• You Can Still Deduct Interest, Taxes, and Tolls: When using the standard mileage rate, you can also deduct the vehicles business-use percentage (business miles divided by total miles) of interest paid on your car loan and property taxes paid for the vehicle. Additionally, tolls and parking costs incurred while using the car for business are also deductible - in addition to the standard mileage rate.

Cons of Standard Mileage Rate:

  • Lower than Actual for Some: Most agents find the standard mileage rate equal to or greater than the actual cost method. Those driving expensive vehicles or vehicles with poor gas mileage, however, may find that the actual cost method yields a higher deduction.
  • Depreciation Included in Actual Mileage Rate: Nearly half of the standard mileage rate for a given year is an allowance for depreciation. You are required to track the business miles each vehicle is driven from year-to-year to calculate the total depreciation claimed over time. The depreciation rate can also change from year to year. For example, in 2017 and 2018, the depreciation rate is twenty-five cents per mile. In 2015 and 2016, it was twenty-four cents per mile.
  • When you sell or trade-in your business vehicle, you will be creating a taxable event by incurring a gain or a loss on the sale. For instance, let’s say you purchased your business vehicle in 2015 for $30,000 and drove it 8,000 miles for business in 2015, 10,000 miles in 2016, 12,000 miles in 2017, and 9,000 miles in 2018. In 2018 you sold it for $17,000. Here’s how you would calculate your taxable gain or deductible loss.
    • 2015: 8,000 business miles * $0.24 = $1,920
    • 2016: 10,000 business miles * $0.24 = $2,400
    • 2017: 12,000 business miles * $0.25 = $3,000
    • 2018: 9,000 business miles * $0.25 = $2,250
    • Total Depreciation:$9,570
    • Vehicle Basis (used to calculate gain or loss):
    • Purchase Price: $30,000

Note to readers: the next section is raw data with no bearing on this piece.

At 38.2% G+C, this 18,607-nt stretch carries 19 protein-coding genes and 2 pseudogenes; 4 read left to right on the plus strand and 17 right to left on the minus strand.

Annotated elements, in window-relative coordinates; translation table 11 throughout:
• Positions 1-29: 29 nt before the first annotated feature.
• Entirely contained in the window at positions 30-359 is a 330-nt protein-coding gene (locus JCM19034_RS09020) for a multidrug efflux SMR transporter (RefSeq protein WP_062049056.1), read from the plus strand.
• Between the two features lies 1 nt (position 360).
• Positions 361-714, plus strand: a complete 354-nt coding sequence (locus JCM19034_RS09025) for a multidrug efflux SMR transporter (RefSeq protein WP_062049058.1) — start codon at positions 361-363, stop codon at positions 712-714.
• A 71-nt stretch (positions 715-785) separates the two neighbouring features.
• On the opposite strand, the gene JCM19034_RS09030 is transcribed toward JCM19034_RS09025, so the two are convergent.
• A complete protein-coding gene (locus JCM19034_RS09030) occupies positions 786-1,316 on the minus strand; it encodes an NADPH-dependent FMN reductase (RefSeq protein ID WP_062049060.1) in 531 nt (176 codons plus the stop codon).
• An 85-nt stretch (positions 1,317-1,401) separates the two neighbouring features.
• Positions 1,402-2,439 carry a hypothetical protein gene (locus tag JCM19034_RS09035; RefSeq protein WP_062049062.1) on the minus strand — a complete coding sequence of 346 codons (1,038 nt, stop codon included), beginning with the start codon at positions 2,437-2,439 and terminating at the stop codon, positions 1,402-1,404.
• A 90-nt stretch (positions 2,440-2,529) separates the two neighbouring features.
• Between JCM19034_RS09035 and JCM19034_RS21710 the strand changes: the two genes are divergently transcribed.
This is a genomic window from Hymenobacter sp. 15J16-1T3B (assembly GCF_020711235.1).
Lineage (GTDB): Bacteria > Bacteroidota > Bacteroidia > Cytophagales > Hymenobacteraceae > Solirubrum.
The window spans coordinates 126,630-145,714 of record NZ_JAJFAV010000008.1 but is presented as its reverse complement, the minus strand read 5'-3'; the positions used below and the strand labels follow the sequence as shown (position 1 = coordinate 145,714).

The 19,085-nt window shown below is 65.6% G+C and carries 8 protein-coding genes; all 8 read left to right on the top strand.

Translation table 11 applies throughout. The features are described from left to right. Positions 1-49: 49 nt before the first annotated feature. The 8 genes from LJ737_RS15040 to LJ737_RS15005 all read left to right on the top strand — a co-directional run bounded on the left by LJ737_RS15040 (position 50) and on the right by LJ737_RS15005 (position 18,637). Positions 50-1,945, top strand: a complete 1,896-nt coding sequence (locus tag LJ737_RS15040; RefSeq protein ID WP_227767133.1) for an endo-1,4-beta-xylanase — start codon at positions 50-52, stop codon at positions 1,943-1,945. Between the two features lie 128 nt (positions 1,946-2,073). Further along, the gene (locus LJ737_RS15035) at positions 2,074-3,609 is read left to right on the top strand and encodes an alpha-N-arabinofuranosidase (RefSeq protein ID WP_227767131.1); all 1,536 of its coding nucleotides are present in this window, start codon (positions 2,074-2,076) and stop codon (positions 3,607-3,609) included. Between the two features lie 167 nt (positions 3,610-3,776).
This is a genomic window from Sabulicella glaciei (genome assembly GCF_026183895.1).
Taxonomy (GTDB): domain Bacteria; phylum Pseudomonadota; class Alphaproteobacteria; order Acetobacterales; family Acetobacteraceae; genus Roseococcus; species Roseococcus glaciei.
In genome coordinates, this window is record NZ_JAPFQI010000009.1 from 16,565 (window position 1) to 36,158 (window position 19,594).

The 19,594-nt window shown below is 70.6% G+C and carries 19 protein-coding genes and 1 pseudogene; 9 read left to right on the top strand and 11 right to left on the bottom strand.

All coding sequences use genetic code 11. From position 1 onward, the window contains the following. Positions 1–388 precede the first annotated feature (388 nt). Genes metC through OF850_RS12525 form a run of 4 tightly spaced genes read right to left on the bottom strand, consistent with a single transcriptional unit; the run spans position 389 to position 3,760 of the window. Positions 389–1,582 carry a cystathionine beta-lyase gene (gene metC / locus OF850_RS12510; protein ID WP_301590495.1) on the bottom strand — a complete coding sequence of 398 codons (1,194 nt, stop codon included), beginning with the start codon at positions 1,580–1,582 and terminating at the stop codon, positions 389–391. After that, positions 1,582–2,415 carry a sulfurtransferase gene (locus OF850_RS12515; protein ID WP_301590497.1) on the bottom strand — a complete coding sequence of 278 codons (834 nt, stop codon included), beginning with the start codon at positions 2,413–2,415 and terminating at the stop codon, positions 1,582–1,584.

• Minus Depreciation:-$ 9,570
    • = Basis: $20,430
    • Gain or Loss:
    • Sales Price:$17,000
    • Minus Basis:-$20,430
    • = Gain/(Loss): ($3,430)

Takeaway: Using the standard mileage rate will benefit Real Estate Agents who use moderately priced, fuel-efficient vehicles for business. Agents who are extremely busy or lack the discipline required to track every dollar spent on their auto will also appreciate its simplicity. If, on the other hand, you drive a luxury vehicle or one that gets poor gas mileage, you may find the actual cost method financially advantageous.

Summary and Invite: We hope this article has helped you understand deducting business use of your auto by using the standard mileage rate. If you’d like to learn more about cutting your most significant expense, TAXES, check out our Real Estate Agent Tax Cut Library. The Real Estate Agent Tax Cut Library includes over eight hours of video broken into twenty-nine searchable volumes and covers every possible deduction a Real Estate Agent can take on their tax return. Our Broker Version will help your entire agency cut their taxes! We also invite you to browse our courses.

All courses and articles are for informational purposes only and do not constitute tax advice. Taxes are complicated - do not act on course information without consulting a professional. Always refer to treasury regulation before making any tax decision. Read the full disclaimer.